The chorus of children’s voices coming from teacher Koat Reath’s classroom grows louder and louder, threatening to drown out other classes at his primary school in Jewi camp for South Sudanese refugees in western Ethiopia.
The 41-year-old has his pupils on their feet, clapping and reciting the alphabet in Nuer, their native tongue, followed by a few phrases that are sung with gusto in English.
He says children learn better when their lessons are lively and fun.
I like how he teaches, and he is very funny. I like that
With almost a decade of teaching under his belt, Koat knows a thing or two about holding young students’ attention – though this can be difficult in Jewi, where more than 100 children are crammed into one classroom at any time.
Koat has spent the summer break providing extra classes to his students under an initiative by Plan International and other partners to help children catch up on schooling they missed because of fighting in South Sudan.
The father of five, shares much more than a love of learning with his young pupils. Like them, Koat is also a victim of a war that has made refugees of more than two million South Sudanese. He and his family fled to Ethiopia in 2015 after their home in Jonglei state was burned to the ground.
South Sudan’s conflict has had a particularly devastating impact on children. In Jewi camp, which is home to 54,000 South Sudanese refugees, as many as two-thirds are children.
Not only have they lost their homes and seen their relatives killed, but years of violence have also prevented them from having an education. Some never had a chance to go to school in the first place, and many who did, have dropped out altogether.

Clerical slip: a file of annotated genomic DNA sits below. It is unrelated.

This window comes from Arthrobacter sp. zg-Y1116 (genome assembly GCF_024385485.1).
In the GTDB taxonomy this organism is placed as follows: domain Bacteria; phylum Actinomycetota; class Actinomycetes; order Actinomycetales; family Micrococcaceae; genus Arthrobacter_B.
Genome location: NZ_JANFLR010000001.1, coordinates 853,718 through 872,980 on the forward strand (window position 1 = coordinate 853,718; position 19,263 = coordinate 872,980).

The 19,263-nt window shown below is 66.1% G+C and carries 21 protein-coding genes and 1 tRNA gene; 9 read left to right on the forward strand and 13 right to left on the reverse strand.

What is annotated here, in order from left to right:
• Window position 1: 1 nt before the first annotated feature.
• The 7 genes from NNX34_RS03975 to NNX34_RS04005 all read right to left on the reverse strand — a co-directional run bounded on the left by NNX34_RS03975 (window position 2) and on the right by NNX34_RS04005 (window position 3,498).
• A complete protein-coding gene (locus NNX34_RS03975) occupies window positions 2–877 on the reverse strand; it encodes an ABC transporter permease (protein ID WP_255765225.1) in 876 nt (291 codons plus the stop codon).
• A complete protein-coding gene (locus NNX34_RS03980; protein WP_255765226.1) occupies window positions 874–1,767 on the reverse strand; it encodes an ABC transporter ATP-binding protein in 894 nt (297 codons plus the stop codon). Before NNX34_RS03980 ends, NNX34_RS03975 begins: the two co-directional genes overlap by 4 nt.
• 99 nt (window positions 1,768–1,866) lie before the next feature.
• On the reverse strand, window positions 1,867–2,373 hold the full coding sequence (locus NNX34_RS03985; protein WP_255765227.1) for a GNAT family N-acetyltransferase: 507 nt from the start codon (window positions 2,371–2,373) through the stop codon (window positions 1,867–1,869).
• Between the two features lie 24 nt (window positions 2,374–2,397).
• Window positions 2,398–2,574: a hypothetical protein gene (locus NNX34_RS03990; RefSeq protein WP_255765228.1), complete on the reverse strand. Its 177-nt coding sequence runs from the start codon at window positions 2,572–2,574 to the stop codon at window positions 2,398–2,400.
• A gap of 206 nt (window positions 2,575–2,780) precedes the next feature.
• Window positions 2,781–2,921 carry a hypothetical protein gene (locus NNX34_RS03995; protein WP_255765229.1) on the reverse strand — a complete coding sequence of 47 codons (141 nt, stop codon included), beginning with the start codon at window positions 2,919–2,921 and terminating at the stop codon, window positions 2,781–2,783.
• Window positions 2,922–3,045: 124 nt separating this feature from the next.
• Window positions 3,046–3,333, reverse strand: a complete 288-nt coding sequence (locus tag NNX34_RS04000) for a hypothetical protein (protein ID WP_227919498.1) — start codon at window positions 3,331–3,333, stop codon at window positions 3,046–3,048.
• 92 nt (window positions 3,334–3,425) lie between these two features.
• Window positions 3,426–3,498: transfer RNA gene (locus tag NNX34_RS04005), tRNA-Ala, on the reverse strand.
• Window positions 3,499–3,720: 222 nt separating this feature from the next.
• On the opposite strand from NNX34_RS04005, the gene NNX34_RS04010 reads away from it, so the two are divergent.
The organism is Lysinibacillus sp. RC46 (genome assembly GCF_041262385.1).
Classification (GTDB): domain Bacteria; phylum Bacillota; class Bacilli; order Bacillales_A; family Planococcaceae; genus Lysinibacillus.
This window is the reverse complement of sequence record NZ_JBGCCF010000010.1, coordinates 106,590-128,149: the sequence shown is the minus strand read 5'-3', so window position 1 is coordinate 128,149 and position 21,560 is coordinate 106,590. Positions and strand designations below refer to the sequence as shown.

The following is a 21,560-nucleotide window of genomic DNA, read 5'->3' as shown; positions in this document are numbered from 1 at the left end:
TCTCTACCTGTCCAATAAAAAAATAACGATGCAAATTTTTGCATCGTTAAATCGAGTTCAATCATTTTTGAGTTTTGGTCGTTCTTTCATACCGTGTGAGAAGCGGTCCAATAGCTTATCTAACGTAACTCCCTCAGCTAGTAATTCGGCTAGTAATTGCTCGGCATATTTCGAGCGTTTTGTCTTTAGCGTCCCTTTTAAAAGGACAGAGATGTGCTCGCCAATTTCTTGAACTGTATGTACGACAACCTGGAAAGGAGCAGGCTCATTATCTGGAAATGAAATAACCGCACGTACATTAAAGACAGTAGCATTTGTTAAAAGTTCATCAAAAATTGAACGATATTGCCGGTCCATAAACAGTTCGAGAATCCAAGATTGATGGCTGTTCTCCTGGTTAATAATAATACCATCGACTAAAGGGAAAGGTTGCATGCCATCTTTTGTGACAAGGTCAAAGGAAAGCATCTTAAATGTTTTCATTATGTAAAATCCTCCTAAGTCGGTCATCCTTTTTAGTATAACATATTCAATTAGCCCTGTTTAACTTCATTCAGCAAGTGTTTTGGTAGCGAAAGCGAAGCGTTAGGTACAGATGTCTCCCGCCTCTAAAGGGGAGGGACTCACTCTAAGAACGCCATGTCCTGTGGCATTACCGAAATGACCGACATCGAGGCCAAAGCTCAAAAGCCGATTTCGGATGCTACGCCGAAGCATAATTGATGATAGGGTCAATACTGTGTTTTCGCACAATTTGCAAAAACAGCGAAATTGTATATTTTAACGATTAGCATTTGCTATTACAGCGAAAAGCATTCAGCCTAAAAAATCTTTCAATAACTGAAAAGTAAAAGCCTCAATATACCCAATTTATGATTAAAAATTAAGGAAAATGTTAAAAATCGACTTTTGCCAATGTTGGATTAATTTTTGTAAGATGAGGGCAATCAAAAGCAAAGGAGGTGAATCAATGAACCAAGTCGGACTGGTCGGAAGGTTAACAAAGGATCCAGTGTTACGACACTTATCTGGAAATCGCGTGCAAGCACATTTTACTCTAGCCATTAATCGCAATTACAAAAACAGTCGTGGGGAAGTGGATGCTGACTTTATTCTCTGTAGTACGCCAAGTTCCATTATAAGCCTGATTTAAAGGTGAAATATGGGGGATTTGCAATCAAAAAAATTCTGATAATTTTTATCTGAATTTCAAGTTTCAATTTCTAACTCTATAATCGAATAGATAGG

“I like how he teaches, and he is very funny. I like that,” said Nyamani Pur, a refugee student.
“I’m teaching these children to be the doctor, the president and the pilot, so this is my role to volunteer to teach these children to build a good future in South Sudan, to do a good thing,” said Reath.
Painfully aware of the disadvantage the children face, Koat and his colleagues are determined to do what they can to help close an education gap that currently means that only two-thirds of South Sudanese children in Ethiopia have access to primary school.
The vast majority — about 86 percent, do not and cannot continue to secondary school.
The shortage of school rooms, qualified teachers and teaching material also present major obstacles to accessing an education for South Sudanese refugee children.
“I am tired, but I cannot say that I am tired because I am forwarding the people to be like me or to be like other people around the world,” said Reath.
Students learn in their native language, Nuer and also in English – while South Sudanese teachers work to adapt to the Ethiopian curriculum.
Unlike Koat, many quit saying that the 805 birr (US$27) they receive monthly as an incentive to teach is not enough.
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